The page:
Interview: Community Manager from Fiverr Clayton Menzel
Clayton Menzel, an experienced Community Manager with a passion for growth. Clayton has built organizations from the ground up and currently manages Fiverr's community teams/partnerships located in the Northeastern part of the U.S. as well as Florida the U.K., Ireland, Australia, New Zealand, and the Middle East.
We sat down with him and asked him some questions about the industry.
Why do you enjoy working with entrepreneurs and startups?
Their passion and energy is contagious. Being able to work with people who really do what they love, makes me love what I do. I like to think that I have the best job at Fiverr because I get to hear all of our users' amazing success stories on a daily basis.
The community here in NYC is also incredibly diverse and inclusive, especially when you compare it to San Fransisco. The "sense" of community is also strong as well. People are comfortable sharing ideas, mentoring younger/newer entrepreneurs, and ultimately growing with each other. Even if you are running your startup/small business completely by yourself, you are not alone, and that is extremely powerful.
What are your 3 favorite tools for doing [something your audience cares about]?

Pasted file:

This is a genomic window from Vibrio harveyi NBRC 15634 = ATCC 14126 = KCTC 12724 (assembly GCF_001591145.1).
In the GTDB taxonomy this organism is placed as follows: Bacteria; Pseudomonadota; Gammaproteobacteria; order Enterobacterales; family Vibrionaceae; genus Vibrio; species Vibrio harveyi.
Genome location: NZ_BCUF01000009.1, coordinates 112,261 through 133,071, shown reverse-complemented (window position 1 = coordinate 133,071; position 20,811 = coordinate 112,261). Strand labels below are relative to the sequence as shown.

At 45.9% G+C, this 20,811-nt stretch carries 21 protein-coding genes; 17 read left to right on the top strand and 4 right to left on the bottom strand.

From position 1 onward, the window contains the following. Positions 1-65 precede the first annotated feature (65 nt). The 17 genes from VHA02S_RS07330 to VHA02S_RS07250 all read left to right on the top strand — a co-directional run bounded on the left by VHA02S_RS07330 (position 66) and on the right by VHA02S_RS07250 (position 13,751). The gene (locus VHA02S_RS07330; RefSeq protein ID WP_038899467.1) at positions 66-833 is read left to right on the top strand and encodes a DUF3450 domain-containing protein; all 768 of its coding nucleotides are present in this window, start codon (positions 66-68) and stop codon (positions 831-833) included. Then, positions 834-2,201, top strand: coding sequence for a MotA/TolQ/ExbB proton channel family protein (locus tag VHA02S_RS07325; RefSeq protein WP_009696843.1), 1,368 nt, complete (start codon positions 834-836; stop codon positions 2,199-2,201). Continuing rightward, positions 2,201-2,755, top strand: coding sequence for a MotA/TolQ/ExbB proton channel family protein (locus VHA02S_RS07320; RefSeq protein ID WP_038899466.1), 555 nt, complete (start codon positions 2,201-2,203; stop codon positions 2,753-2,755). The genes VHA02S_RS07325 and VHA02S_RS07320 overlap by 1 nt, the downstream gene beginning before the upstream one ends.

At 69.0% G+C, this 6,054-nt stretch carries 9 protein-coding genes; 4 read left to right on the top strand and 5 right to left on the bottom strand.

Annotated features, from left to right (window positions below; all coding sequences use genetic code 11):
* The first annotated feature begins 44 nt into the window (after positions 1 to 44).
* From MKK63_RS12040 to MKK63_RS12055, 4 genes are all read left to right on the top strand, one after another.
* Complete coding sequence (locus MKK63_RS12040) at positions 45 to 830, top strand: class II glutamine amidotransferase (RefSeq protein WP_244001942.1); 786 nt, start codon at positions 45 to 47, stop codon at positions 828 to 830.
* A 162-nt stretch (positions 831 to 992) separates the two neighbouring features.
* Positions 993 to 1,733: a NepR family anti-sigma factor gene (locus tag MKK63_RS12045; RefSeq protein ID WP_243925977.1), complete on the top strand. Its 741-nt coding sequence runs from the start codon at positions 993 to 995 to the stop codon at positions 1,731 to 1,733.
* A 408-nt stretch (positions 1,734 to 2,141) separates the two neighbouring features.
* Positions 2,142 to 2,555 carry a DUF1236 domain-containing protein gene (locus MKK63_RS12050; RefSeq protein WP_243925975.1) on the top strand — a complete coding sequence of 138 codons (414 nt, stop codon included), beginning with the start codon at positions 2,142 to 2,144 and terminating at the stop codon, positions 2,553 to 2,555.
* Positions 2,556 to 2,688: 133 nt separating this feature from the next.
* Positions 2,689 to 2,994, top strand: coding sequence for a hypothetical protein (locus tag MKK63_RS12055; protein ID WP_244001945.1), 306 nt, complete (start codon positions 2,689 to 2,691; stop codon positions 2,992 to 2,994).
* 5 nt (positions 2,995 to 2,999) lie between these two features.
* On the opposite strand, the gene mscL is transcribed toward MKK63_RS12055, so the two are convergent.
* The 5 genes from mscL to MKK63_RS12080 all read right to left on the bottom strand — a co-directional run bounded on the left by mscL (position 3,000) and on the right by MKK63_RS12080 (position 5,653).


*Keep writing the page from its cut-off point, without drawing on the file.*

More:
G-suite and Slack for sure. Both of these make it so easy to communicate and collaborate on day to day basis with my co-workers that work in our San Francisco or Tel Aviv offices.
I also just started using Station, which is a "work station" for all the applications I use on a day to day basis. It won Product of the Year on Product Hunt in 2017 and it basically keeps you from having to have 50+ tabs open on your web browser, which keeps your computer fast and organized.
We also, just acquired a company called And Co. They develop business software for freelancers and small businesses. Their software allows its users to create invoices, file expenses, and manage projects, all in one application. We also just made their service free for everyone.
What 3 things does anyone starting in your industry need to know?
1. Your most important investment is in the people you surround yourself with and work with.
2. A great idea is still just an idea. Proper execution of the idea is ultimately more important.
3. Stop trying to figure out how to sell your product better and start trying to figure out how to make your product great enough to where people actually want to buy it.
Any predictions for the tech industry? Top Gadgets or startups to watch?
I come from a background of political organizing. We use a similar model organizing our community as well. I believe Airbnb was the first major company that started using this model, but more and more companies are organizing their communities this way as well.
Uber, WeWork, and even Facebook have been organizing their communities. Engagement (especially offline engagement) has a real impact on the bottom line. As more and more work happens online, the human factor in business has never been more important.
Can you share some tips on how to get startups covered in the news?
Tell us something interesting we should know about you?
I didn't have a smartphone until 2015.